September 6, 2012, 11:27 AM

Kana aims to help retailers tie together various customer service channels

The customer service vendor says the tool is geared to mid-sized merchants.

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Customer service vendor Kana Software Inc. has launched a new tool called Kana Express aimed at helping mid-sized e-retailers tie together their various customer service channels.

The offering aims to help retailers provide a more consistent customer service experience to consumers by providing a single platform where retailers can monitor consumers’ interactions via the phone, e-mail, social media and live chat. Kana Express integrates with both an e-retailer’s back-end systems, such as its customer-relationship management system so that customer service agents can have a complete view of consumers’ interactions with the brand.

Kana hosts the software on its own servers, allowing users to access it over the Internet—or via the “cloud”—for a monthly subscription fee. That way, smaller retailers don’t need to invest in and maintain their own hardware and software or hire extra staff to take care of related information technology needs, the vendor says.

“A lot of companies try to address the mid-market, but Kana takes their experience from large enterprise-size data, chat, e-mail response and calls, and puts it all together,” says R. “Ray” Wang, principal analyst and CEO at business advisory firm Constellation Research. “This isn’t easy to do.”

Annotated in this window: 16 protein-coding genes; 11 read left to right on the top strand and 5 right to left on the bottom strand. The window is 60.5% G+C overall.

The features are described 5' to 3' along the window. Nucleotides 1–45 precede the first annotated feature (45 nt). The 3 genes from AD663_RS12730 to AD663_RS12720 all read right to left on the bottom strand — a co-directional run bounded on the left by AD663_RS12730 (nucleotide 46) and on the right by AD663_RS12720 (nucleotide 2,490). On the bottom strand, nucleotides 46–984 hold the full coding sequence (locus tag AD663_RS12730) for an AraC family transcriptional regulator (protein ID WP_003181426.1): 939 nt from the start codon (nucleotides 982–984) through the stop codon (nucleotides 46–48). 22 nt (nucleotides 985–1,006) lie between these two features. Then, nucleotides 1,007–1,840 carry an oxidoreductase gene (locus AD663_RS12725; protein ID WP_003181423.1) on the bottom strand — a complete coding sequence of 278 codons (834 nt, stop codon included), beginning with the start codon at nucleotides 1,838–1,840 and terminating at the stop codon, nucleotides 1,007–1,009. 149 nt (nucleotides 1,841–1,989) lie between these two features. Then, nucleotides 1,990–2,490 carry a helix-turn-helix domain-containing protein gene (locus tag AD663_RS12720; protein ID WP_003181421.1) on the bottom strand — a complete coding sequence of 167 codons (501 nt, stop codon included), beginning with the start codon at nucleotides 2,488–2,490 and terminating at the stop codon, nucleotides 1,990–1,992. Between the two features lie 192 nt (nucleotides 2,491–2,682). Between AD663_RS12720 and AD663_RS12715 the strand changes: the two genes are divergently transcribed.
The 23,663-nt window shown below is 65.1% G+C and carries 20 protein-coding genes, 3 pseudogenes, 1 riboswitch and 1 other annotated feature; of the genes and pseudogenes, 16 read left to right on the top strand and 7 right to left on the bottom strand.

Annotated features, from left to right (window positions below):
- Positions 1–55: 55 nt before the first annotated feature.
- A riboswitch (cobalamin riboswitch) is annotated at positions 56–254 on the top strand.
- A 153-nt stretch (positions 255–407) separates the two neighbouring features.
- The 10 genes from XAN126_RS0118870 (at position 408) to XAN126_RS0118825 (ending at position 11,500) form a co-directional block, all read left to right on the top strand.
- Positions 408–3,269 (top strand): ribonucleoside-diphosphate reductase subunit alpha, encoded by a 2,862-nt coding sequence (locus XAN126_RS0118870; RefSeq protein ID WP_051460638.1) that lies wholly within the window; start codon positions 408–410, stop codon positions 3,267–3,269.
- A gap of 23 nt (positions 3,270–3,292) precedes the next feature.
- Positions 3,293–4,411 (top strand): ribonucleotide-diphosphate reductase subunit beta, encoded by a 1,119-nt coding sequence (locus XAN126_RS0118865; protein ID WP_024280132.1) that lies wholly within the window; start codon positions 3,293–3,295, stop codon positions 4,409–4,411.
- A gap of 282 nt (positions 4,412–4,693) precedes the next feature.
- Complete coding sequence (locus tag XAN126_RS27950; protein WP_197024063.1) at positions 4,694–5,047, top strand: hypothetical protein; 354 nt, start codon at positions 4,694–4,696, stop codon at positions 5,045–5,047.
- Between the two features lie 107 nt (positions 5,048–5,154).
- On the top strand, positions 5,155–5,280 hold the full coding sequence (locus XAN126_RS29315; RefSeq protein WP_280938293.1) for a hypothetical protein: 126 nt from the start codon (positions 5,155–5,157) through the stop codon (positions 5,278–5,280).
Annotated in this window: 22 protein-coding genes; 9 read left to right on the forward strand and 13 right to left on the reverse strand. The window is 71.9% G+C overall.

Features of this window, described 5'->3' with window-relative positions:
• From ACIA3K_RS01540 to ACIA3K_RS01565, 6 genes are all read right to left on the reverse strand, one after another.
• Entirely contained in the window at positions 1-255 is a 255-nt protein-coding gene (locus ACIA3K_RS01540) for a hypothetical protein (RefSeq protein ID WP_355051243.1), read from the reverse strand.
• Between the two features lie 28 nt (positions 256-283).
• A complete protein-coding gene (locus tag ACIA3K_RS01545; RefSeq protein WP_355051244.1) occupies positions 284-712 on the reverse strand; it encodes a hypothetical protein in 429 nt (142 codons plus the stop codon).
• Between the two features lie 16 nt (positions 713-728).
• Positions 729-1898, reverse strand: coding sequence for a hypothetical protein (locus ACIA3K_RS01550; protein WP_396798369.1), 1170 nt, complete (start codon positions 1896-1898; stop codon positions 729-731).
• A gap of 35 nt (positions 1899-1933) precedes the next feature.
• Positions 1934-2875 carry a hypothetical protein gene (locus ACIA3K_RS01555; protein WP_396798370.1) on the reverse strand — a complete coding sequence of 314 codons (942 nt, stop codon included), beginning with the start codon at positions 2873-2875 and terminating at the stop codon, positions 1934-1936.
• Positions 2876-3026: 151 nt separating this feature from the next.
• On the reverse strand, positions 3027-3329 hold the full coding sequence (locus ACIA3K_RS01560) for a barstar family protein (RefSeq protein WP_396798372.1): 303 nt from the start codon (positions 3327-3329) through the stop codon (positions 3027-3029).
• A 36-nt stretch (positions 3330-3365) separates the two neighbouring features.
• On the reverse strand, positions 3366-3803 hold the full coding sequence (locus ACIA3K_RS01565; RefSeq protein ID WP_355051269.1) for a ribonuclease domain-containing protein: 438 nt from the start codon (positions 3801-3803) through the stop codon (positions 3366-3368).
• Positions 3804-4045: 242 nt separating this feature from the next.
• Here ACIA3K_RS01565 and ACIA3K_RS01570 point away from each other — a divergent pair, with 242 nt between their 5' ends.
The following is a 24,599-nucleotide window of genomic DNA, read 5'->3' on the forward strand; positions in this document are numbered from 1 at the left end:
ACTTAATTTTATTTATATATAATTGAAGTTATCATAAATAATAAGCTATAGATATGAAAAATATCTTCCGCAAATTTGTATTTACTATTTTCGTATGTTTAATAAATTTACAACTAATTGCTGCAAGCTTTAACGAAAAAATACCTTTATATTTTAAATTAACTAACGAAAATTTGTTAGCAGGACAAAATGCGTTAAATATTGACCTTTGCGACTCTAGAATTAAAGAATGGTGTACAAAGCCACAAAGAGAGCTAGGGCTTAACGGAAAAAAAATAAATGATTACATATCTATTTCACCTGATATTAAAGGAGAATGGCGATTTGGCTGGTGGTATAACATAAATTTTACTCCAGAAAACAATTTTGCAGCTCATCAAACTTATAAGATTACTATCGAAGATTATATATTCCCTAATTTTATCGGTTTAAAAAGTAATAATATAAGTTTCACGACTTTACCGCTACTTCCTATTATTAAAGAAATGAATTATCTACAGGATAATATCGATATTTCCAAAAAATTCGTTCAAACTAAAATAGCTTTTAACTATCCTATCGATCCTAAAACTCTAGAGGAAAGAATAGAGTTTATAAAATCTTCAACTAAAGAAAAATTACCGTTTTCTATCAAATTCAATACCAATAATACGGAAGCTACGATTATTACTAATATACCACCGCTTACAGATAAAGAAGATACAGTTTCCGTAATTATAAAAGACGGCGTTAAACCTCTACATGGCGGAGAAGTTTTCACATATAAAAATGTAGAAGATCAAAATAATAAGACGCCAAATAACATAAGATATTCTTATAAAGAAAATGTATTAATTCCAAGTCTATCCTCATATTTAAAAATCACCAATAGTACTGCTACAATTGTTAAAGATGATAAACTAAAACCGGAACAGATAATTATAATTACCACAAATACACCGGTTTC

The Express package allows retailers to perform a certain number of customer interactions per year before a charge-per-interaction model sets in, Kana says; the average client pays between $40,000 and $60,000 a year including hardware and data center services. Retailers can also opt to buy sub-modules separately. The social and mobile modules each cost around $10,000 per year, Kana says, and the agent and web experience modules are priced just above that.

Kana Express is the result of a string of acquisitions the vendor has made throughout the past year. The vendor acquired cloud-based customer service software company Trinicom Communications LLC in April and customer contact center provider Ciboodle from the Sword Group in July.

“The reason why these acquisitions are good is that they align with what customers want: a simpler technology ecosystem to manage from both a systems perspective and a contractual perspective,” wrote Kate Leggett, a senior analyst at Forrester Research Inc., in a blog post about Kana’s acquisition of Ciboodle.

“They’re just starting,” Wang says. Kana’s acquisitions are in response to a larger trend towards e-commerce investments in technology for marketing rather than I.T. departments, he says. That trend is evident as I.T. budgets are down 5% to 10% year over year while technology spending is up 18% to 20%. “The business side is making a lot of the technology calls for the company,” he says. “There’s a big land grab for getting the chief marketing officer budget.”

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